This season is filled with adjustments. Like the last minute winterizing of our homes, raking leaves, putting up the Christmas lights, setting up the tree (if you celebrate with one), and buying those well thought-out gifts for your loved ones, just to name a few.
When families get together, sometimes there are expectations of memorable moments, hoping, “This year, our family will get along better than ever, and we will build a memory that’s perfect, the one to cherish the rest of our lives.” Hokey mackerel, that’s a lot of pressure to put on a few gatherings!
The memories of loving moments now gone, of those who are no longer with us, who have passed from this life or moved on in it, can sometimes evoke feelings of heartache, in those left behind. Unrealized expectations, in family relationships, or progress in career or life, can leave one feeling like they are not measuring up. The losses and confusions of the past, can inject tension at family gatherings. Ironically, during this Season of Thanksgiving, people need all kinds of special consideration, but all too often this goes unaddressed, in lieu of tinsel and twinkle.
But what if a loved one, or two, or a whole family has had there fair share of let downs or losses? Be they family changes, losing job security, or health struggles. These can unleash significant strain on those directly effected, or on those close by.
Let’s take another look at what this holiday is supposed to be about. Christmas is a commemoration of an unlimited life: Christ’s; one with the capacity to change all strife, inwardly, to a better existence. God came to our world directly, to give the problems in this reality a checkmate.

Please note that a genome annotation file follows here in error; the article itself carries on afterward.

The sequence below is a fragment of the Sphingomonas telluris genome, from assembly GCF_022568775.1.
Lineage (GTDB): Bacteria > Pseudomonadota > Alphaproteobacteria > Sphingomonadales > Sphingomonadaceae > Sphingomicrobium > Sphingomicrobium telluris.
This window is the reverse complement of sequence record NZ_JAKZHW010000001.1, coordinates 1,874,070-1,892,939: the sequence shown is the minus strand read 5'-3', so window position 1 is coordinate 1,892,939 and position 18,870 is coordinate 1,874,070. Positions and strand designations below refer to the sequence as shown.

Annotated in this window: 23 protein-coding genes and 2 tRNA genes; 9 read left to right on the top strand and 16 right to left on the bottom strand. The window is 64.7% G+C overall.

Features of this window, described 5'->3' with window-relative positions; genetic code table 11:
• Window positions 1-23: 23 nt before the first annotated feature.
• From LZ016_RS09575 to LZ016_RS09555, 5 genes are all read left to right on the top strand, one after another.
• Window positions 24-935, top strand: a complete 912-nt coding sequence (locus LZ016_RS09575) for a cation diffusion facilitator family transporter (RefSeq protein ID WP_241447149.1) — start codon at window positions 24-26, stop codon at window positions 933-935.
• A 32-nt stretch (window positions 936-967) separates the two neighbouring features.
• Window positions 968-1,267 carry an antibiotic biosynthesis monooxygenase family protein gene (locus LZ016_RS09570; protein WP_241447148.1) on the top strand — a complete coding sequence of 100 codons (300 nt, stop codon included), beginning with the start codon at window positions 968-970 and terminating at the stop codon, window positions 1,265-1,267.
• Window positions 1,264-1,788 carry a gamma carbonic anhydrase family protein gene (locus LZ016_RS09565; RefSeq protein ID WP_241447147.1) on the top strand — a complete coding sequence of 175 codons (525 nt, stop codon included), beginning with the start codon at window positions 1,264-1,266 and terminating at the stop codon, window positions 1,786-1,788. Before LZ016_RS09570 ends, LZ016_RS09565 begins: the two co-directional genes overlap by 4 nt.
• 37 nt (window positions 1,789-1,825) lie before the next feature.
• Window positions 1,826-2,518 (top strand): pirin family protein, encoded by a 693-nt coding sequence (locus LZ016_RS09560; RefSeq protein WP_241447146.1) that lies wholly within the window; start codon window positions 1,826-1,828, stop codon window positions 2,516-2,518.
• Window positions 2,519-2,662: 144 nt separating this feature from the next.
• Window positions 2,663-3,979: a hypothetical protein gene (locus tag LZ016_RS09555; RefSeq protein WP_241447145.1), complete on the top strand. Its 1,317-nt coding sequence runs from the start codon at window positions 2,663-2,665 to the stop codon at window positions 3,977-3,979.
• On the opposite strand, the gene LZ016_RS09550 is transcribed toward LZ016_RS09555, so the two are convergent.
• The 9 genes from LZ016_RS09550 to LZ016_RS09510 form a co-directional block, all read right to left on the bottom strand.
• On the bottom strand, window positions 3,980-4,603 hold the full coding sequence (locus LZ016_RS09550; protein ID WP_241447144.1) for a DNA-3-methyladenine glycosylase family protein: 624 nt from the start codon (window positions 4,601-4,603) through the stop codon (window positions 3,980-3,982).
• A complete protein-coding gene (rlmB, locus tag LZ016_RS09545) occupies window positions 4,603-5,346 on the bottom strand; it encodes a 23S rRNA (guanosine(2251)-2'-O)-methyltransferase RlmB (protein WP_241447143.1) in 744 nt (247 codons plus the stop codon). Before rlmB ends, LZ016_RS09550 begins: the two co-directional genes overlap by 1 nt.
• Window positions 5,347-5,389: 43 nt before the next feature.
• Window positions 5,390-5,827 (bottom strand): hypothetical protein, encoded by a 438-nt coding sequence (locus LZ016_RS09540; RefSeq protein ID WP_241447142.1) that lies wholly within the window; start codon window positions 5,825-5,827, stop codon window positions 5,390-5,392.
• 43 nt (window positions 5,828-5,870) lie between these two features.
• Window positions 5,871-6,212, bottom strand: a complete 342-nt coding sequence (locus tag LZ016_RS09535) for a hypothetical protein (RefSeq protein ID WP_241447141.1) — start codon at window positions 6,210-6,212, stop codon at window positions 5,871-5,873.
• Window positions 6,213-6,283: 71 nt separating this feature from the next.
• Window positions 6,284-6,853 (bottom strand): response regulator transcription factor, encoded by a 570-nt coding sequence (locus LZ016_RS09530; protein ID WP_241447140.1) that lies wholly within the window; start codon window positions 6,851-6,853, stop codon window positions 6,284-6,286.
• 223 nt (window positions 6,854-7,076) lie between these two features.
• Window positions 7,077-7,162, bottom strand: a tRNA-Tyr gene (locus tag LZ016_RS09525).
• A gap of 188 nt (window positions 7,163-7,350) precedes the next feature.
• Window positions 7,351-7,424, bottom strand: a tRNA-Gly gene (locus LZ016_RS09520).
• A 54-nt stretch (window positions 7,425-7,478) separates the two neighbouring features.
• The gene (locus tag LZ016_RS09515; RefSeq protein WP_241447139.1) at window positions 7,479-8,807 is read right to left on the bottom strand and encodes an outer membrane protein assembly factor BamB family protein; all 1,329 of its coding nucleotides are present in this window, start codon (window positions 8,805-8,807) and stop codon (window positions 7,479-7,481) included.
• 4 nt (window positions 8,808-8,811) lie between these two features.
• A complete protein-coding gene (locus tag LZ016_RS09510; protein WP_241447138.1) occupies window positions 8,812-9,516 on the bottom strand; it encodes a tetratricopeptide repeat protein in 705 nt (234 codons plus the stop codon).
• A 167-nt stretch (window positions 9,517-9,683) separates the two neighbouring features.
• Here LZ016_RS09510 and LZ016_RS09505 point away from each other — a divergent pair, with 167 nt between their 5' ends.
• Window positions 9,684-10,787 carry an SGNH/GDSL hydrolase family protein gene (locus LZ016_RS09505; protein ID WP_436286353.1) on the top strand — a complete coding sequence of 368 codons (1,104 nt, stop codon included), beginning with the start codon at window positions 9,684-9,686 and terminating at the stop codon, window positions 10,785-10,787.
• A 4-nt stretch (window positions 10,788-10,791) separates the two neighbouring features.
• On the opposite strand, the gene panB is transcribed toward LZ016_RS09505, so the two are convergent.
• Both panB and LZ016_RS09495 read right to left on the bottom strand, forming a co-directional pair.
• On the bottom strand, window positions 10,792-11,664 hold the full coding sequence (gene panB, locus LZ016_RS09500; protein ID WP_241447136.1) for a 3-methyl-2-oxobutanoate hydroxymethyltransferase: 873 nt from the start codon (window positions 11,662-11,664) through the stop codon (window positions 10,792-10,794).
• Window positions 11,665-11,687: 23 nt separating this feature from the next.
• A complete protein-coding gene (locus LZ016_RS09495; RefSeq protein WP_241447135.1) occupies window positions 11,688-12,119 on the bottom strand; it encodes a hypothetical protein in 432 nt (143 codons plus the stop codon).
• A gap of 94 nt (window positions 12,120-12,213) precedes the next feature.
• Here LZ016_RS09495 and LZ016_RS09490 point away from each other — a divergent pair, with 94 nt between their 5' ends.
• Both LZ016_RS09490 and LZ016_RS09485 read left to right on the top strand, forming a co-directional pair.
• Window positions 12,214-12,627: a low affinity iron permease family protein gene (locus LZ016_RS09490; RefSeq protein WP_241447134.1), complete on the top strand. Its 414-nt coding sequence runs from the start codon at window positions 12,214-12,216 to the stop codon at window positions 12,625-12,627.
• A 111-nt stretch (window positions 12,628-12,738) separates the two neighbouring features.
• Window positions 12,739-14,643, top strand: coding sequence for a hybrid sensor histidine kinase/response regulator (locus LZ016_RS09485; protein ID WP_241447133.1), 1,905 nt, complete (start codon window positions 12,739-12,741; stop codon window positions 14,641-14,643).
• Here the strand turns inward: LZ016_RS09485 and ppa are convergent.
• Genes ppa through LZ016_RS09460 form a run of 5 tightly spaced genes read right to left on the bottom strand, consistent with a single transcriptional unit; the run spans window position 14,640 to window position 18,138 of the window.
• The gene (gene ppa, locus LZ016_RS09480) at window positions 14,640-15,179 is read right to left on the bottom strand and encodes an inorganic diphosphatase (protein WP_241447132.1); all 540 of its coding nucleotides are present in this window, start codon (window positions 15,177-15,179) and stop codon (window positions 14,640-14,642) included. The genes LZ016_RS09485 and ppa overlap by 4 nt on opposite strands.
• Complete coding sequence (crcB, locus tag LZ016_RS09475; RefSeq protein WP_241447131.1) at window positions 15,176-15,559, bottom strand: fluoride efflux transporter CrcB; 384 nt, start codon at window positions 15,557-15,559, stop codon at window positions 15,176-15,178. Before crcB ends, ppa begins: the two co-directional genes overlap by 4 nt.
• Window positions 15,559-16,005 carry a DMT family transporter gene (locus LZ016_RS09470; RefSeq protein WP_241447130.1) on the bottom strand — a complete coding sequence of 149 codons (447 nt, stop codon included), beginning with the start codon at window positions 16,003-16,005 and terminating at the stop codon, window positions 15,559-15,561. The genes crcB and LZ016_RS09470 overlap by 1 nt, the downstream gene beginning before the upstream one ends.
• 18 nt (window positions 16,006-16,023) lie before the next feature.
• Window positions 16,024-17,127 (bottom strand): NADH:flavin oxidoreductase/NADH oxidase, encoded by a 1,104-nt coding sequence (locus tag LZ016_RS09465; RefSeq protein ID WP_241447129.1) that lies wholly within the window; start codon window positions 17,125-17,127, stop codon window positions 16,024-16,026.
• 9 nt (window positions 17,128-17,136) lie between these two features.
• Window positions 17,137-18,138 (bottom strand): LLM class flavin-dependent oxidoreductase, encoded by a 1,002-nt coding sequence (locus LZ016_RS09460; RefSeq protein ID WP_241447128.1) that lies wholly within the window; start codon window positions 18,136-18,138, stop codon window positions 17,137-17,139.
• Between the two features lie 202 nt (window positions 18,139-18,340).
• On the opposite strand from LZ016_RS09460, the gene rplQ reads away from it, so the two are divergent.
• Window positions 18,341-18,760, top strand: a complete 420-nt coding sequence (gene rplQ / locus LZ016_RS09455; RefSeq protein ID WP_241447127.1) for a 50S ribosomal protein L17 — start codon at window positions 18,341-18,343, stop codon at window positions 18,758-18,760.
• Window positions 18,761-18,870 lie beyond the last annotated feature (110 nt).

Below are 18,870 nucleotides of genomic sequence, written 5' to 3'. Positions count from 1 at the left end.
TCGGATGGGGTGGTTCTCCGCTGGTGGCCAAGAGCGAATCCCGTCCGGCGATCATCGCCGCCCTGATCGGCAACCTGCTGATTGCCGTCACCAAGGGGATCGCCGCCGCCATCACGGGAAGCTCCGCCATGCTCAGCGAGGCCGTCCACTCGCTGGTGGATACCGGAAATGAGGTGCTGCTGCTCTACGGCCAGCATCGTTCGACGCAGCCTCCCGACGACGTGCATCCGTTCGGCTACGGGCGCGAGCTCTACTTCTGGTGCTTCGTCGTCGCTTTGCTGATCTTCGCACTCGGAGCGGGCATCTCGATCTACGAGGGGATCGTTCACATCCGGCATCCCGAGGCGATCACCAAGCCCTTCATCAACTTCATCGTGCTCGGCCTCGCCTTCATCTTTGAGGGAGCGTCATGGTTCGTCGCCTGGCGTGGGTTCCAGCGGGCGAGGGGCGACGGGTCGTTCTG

Instead, many have taken this gift of life and laden it with the pursuit of the hyper perfect gift, experience, or image boost, yet He came to bring dignity to all who would receive it.
Christ laid aside His Divinity to come as a true human being, removing the oppression of class distinction. He was born to a quaint Jewish couple, who, at the time were without lodging. His first breath was filled with the pungent ammonia of barnyard manure. Let’s say, he could relate to the homeless.
He respected civil and religious law, yet enables those who trust in Him to go beyond both, to the motivation they intended to express. Love for ones’ fellow human beings, even to the point of protecting them from themselves, ultimately flows from a true relationship with our Loving God.
We could go on and on, to things like anti-ageism, protection of children, healthcare, women’s liberation and gender equality, with respect for family relationships and their vital roles; dignity for the value of every life and it’s healthy function.
So many search, within the busyness of the season, for the things that will make up for all the neglect they engender throughout the year. Ironically, this time could be used to lay aside wounds and grudges, to let go of guilt and “told-you-so’s”, and the intolerance of weakness, to give everyone a break. This is an opportunity to spend real time together; no rush, no agenda, no schedule or pressure, just grace upon grace.
This season, before we gather with family and friends, let’s prepare our hearts to spend time, infused with genuine warmth not just clock watching, or toe tapping tolerance, lets be ready to offer listening ears, words of trust and hope, helping hands, gentle, appropriate touch, and real consideration of another’s condition or circumstances. Maybe, be the kindness we needed someone to be to us, even if that never happened; let’s spread it around!
And when you’re out there, and see someone in the cold, offer them a sandwich, a warm cup of tea, some conversation, and maybe give them a ride to a safe place to stay. What’s in it for you? The rewards are not the issue, but the gift is way more than you think you’re offering, to a life that needs…

Grace.
Happy
Seasoning.